Any opinions represented within this blog are the authors and do not represent the views of ERSA.
At the start of the 2015 General Election campaign, The Salvation Army is putting those we seek to serve at the heart of our campaign, by giving them a chance to share their story and then ask politicians the questions they think are important. In the six weeks leading up to the 2015 General Election, The Salvation Army will release two videos each week on topics ranging from Homelessness and Debt to Addictions and Families.
The first set of videos features Joe, who was unemployed for a while but now has a secure full-time job. Joe came to us as a Work Programme participant and in his case the programme turned his life around. We offered Joe the opportunity to come up to Westminster and talk to MPs about his experience. His questions focussed on the support available to jobseekers and the use of zero-hour contracts. The MPs answering his questions were Esther McVey (Minister of State for Employment, Conservative), Rachel Reeves (Shadow Secretary of State for Employment, Labour), and Steve Webb (Minister of State for Pensions, Liberal Democrat). Rachel kindly gave us an early insight into Labour’s plan to ban exploitative zero hours contracts, while Esther and Steve highlighted all that has already been done in this area and their respective plans for the future.
Joe was working in a fast food restaurant when his partner, Maria, unexpectedly fell ill. With Maria too unwell to care for her little daughter Jessica, Joe felt that he had no choice but to temporarily give up his job and care for his young family. When Maria’s situation improved, he started looking for work again but really struggled to make any progress on his own. Joe turned to his local Jobcentre Plus for help, but was disappointed by the support he received. ‘It seemed to me that I was just another face. I felt let down by the system.’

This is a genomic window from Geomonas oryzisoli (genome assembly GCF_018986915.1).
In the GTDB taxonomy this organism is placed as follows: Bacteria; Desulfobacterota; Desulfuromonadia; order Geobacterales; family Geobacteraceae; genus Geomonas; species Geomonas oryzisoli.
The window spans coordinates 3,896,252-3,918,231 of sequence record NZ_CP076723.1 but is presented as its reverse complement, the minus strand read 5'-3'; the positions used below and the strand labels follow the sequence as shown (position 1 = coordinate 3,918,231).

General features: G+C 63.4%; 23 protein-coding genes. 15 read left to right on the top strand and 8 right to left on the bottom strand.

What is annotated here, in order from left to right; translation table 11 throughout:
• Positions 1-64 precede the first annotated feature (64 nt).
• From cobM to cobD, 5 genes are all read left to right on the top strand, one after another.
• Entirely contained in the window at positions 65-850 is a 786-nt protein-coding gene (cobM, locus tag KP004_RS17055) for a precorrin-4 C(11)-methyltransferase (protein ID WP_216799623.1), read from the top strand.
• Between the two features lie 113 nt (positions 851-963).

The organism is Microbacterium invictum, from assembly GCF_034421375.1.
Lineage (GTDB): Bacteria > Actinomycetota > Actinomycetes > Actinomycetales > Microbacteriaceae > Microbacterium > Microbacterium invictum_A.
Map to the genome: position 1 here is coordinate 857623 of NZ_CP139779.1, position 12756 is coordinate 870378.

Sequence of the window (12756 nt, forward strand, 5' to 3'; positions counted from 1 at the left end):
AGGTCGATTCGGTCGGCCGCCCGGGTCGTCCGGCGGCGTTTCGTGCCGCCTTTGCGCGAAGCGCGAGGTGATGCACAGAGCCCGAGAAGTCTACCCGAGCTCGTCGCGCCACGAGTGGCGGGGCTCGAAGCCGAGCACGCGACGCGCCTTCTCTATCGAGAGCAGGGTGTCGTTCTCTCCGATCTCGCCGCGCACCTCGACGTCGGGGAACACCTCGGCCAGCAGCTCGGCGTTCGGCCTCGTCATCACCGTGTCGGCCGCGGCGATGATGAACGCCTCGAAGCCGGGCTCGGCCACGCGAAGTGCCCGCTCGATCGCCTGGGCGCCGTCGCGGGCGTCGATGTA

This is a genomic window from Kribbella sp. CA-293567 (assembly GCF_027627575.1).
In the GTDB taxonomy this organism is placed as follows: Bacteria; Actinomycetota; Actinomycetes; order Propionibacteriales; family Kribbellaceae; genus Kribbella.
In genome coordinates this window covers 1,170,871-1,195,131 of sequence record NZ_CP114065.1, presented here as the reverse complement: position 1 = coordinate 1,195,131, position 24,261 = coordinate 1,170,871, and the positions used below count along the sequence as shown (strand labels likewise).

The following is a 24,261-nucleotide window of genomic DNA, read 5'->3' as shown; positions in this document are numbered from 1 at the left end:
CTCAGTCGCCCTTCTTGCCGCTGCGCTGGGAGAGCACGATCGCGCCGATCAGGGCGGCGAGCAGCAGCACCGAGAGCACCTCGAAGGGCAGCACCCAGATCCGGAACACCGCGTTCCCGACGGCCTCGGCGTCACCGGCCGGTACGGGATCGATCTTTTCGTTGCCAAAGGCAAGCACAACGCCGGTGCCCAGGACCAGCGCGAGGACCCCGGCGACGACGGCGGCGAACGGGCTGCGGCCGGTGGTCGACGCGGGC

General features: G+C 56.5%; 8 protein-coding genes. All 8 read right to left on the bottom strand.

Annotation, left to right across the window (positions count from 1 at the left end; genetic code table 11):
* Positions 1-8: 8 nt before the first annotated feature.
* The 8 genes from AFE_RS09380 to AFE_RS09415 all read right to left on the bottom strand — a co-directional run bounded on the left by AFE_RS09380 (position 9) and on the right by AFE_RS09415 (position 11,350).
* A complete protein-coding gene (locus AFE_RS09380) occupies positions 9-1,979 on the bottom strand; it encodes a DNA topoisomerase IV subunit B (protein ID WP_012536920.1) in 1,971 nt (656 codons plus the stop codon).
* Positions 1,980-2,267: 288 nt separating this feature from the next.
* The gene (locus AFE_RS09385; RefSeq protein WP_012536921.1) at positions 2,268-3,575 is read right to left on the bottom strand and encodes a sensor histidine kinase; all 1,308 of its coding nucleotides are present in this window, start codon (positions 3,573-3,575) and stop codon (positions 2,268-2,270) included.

For Joe the turnaround came when he was referred to the Work Programme run by The Salvation Army Employment Plus. ‘At first I didn’t think they were going to be any different,’ he remembers. ‘But it was the personal, one-to-one support I got from The Salvation Army that made the difference. They sit down and talk to you about what you want and what support you need.’
After talking to Joe about his ambitions, we helped him gain his CSCS card and find a job with a local removals company. Unfortunately this was a zero hour contract. ‘I was really grateful for the chance to work,’ says Joe, ‘but the hours could vary from seven days a week to one day every couple of weeks. It was hard to budget because I never knew what my pay would be.’
We knew Joe would need to move on from this job to a more regular position and kept an eye out for suitable opportunities. Over the years we have built up a strong relationship of trust with many local employers. They respect us for our professional approach and they know the candidates we put forward for jobs are of a good quality. So when we put Joe forward to a local firm called Lighthouse Vending for a job as a driver, they were interested to meet him and see what he could do. Joe was successful at his interview and in August 2014 he started his new full-time job. The regular hours and pay are just what Joe needed to offer his young family a stable future.
You can watch both videos here . The Salvation Army believes that it is important that civil society organisations help citizens engage with the democratic process. This informative series aims to give people a real insight into what the main political parties think about the things that matter.
Dr Sylvia Tijmstra
Policy Analyst (Unemployment and Benefits), The Salvation Army